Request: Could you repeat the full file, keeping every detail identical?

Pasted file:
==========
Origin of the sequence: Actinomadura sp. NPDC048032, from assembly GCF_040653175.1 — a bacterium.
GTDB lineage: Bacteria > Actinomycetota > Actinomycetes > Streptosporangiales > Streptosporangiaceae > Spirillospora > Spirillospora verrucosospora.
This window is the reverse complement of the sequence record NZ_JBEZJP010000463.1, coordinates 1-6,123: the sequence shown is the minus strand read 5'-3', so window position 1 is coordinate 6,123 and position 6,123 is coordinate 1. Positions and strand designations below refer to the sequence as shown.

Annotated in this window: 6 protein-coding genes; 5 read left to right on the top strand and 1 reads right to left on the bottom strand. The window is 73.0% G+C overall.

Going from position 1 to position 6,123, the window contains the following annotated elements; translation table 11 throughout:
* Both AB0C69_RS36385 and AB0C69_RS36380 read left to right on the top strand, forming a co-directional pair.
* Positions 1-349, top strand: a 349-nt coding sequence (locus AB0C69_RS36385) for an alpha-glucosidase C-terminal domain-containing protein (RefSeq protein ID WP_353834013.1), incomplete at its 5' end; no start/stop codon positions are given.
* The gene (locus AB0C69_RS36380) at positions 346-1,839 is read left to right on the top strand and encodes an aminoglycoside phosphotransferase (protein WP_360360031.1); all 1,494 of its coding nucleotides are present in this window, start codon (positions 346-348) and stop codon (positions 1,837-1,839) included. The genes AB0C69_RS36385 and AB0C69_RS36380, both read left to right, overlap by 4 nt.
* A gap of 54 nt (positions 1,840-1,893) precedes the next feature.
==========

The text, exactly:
Origin of the sequence: Actinomadura sp. NPDC048032, from assembly GCF_040653175.1 — a bacterium.
GTDB lineage: Bacteria > Actinomycetota > Actinomycetes > Streptosporangiales > Streptosporangiaceae > Spirillospora > Spirillospora verrucosospora.
This window is the reverse complement of the sequence record NZ_JBEZJP010000463.1, coordinates 1-6,123: the sequence shown is the minus strand read 5'-3', so window position 1 is coordinate 6,123 and position 6,123 is coordinate 1. Positions and strand designations below refer to the sequence as shown.

Annotated in this window: 6 protein-coding genes; 5 read left to right on the top strand and 1 reads right to left on the bottom strand. The window is 73.0% G+C overall.

Going from position 1 to position 6,123, the window contains the following annotated elements; translation table 11 throughout:
* Both AB0C69_RS36385 and AB0C69_RS36380 read left to right on the top strand, forming a co-directional pair.
* Positions 1-349, top strand: a 349-nt coding sequence (locus AB0C69_RS36385) for an alpha-glucosidase C-terminal domain-containing protein (RefSeq protein ID WP_353834013.1), incomplete at its 5' end; no start/stop codon positions are given.
* The gene (locus AB0C69_RS36380) at positions 346-1,839 is read left to right on the top strand and encodes an aminoglycoside phosphotransferase (protein WP_360360031.1); all 1,494 of its coding nucleotides are present in this window, start codon (positions 346-348) and stop codon (positions 1,837-1,839) included. The genes AB0C69_RS36385 and AB0C69_RS36380, both read left to right, overlap by 4 nt.
* A gap of 54 nt (positions 1,840-1,893) precedes the next feature.